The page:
In a way, you can trace the evolution of analog modelling technology by comparing the various iterations of Minimoog emulations. The Arturia MiniV, while one of the first emulations to really make a splash in the marketplace, and a very charming and useful synth in its own right, nevertheless is easily distinguishable from the hardware Moogs; ditto the Minimonsta, which might be one of the best VST synths of all time, but nevertheless, doesn’t quite “feel” like the original unit. The other three, however, (Diva, Monark, and The Legend), have upped the clone game significantly. Of these three, Diva does much more than model the Mini, and I always think of it as more of a polysynth emulator. However, it does have Moog skins and can emulate the filters very convincingly.


For that one to one realism then, we are left with NI’s Monark and The Legend. The Monark I find to be a more aggressive sounding synth in almost every application, whilst The Legend is smoother, and maybe a bit more musical. Other advantages of The Legend over Monark are that it doesn’t need to be used inside a container or environment like Reaktor, which I find to be a big plus, and unlike Monark, you have the option to add up to 4 voices of polyphony. It also uses significantly less processing power.


The Legend ships with 400 presets, which are a veritable treasure trove of analog subtractive synth techniques. Studying how the presets are made, and tweaking them, will make it a lot more fun if you ever do get the chance to spend a few hours with a real Model D. The only bad thing I found with The Legend is that most of the patches and presets use copious amounts of reverb and delay. You can switch the effects “off” from the front panel easily enough, but it would be nice if there was a way to browse through the presets with the effects ‘Off’ globally, so you could really hear the “analog-ness” in all its imperfect and wheezy glory.


If your burning ambition is to pick the Vsti that most accurately models the exact Minimoog sound then you’re going to be hard-pushed to beat The Legend from Synapse Audio.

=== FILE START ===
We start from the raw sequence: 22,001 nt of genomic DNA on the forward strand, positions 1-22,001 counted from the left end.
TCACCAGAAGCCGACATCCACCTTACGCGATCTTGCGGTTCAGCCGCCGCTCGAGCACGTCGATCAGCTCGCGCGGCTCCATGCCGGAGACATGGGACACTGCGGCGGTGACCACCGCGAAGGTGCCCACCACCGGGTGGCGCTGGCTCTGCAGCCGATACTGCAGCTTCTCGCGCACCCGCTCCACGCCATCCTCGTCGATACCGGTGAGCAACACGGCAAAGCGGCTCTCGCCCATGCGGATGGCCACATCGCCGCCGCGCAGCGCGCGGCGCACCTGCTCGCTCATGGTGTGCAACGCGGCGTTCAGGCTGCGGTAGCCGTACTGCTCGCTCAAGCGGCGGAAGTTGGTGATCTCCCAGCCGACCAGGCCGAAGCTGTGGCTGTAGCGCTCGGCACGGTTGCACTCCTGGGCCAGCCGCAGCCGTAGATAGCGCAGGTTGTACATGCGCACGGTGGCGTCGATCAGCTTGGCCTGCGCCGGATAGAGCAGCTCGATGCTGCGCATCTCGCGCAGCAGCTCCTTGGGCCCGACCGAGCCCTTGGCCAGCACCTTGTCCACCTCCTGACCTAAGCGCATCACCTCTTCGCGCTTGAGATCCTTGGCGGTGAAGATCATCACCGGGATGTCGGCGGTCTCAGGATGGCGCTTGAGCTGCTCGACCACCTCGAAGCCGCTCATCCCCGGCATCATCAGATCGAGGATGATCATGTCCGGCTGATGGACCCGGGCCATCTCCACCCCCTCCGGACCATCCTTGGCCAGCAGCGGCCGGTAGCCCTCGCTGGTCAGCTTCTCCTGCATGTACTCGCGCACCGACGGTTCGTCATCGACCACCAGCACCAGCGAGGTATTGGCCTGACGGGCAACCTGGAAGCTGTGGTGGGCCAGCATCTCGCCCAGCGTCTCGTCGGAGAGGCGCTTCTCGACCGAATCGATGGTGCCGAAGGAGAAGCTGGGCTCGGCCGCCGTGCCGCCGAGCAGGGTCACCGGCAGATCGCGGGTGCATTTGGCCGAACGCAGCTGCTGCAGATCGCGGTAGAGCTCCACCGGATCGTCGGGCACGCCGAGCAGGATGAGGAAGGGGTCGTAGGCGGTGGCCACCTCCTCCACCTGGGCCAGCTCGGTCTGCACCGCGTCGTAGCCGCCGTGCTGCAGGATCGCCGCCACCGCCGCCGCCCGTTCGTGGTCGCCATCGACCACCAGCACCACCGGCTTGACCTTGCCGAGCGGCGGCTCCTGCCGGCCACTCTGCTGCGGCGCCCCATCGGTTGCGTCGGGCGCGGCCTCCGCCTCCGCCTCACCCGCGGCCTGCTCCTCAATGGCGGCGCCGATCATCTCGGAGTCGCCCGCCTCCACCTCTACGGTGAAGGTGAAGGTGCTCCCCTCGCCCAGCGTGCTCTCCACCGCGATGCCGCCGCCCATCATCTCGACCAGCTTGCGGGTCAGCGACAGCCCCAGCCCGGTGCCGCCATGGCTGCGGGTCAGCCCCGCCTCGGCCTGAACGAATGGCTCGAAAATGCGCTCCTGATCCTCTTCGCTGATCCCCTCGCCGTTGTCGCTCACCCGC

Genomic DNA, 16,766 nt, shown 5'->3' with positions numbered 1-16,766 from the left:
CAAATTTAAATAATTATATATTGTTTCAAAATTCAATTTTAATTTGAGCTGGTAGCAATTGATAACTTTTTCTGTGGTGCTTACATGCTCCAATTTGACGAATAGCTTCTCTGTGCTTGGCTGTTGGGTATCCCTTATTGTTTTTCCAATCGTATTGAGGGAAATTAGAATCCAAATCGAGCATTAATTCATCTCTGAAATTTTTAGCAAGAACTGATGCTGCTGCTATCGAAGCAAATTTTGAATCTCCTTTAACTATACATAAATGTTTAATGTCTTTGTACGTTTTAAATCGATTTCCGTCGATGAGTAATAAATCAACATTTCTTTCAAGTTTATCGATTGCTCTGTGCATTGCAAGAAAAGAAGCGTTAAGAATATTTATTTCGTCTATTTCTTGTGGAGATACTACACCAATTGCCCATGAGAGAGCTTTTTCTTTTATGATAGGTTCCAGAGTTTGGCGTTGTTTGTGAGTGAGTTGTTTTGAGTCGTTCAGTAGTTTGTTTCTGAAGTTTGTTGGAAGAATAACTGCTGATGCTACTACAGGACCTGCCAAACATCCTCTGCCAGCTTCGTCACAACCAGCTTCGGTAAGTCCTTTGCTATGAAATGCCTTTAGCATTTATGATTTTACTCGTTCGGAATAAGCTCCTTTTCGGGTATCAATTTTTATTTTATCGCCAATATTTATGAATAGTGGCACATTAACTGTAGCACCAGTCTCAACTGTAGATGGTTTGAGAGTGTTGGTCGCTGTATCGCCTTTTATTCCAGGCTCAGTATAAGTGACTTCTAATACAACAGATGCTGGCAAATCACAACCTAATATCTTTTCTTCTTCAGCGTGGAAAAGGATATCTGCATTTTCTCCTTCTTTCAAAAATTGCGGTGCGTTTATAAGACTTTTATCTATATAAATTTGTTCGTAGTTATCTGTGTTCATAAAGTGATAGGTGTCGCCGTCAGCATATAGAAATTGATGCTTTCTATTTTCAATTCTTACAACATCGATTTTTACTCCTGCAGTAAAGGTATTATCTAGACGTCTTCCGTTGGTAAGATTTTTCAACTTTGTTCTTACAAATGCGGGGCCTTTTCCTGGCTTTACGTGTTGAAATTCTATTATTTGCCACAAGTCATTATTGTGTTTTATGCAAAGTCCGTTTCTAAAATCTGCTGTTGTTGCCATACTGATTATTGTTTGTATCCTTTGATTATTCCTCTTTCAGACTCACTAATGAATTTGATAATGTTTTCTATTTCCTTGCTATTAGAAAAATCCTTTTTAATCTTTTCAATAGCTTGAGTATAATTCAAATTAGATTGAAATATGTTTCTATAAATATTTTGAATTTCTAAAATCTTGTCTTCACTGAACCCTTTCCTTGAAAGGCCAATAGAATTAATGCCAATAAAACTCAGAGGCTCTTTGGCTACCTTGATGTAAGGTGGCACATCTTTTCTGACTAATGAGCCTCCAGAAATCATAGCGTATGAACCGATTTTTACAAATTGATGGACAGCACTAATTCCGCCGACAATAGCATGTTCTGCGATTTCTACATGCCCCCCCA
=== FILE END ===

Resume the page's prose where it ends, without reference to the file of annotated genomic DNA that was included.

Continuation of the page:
“If your burning ambition is to pick the Vsti that most accurately models the exact Minimoog sound then you’re going to be hard-pushed to beat The Legend from Synapse Audio.”

Price and Availability

Synapse Audio’s Legend weighs in at $99 USD/90€ and you can download demos here or purchase directly here.


Compatible on Mac:

OS X 10.6 or newer, 2 GHz quad core CPU or better, at least 4gb of memory, VST2 or AU compatible host software,
Both 32- and 64-bit versions are provided.

Compatible on Windows:

Windows XP or newer, 2 GHz quad core CPU or better, at least 4gb of memory,
Both 32- and 64-bit versions are provided.

Also Available as a Reason Rack Extension for both OSX and Win

If you need that authentic Minimoog sound in your productions (and who doesn’t, really?) The Legend should be your first stop, and it very well might be your last.
  • Nearly 'bang-on' Minimoog Sound
  • Light on CPU
  • Very nice price
  • Only 4 voices (still 4x better than the original)
  • No way to globally disable FX section while browsing patches
  • Unlike the original, it doesn’t look so cool when you play it wearing a cape

5 of 5

4 of 5

4 of 5

5 of 5

5 of 5

Brilliant competition to win Synapse Audio's Legend Synth!

Winning yourself this incredible Mini-Moog D replica from Synapse Audio couldn’t be easier. We have One license for the best comment on this article (down below) and One license for the most shares on social media. Get busy!

Steve Catanzaro

A bonafide ivory fondler. producer and vintage synth obsessive, Catanzaro has been chased out of five cities in five months including NYC, Austin, Las Vegas and Phoenix and is now holed up somewhere near the Alamo in San Antonio, Texas.

  • Joshua Veldman

    June 10, 2017 #1 Author

    Interesting that no one has commented so far. Excellent review of a great product. I love the fact that it is in VST format, so I don’t have to unnecessarily install the whole Reaktor package to get the old school vibes in my productions.

    I think the global effect off would be nice. I don’t agree that if you have something that great sounding, you don’t want to muddle it up with a bunch of effects. I get that it may help people to see how they can get useful sounds for their specific project, but I like adding the necessary effects separate from the plugin.

    Personally, I love the simplicity of emulations like this and LittleOne, and Pro-53, because you can get into sounds tweaking very easily.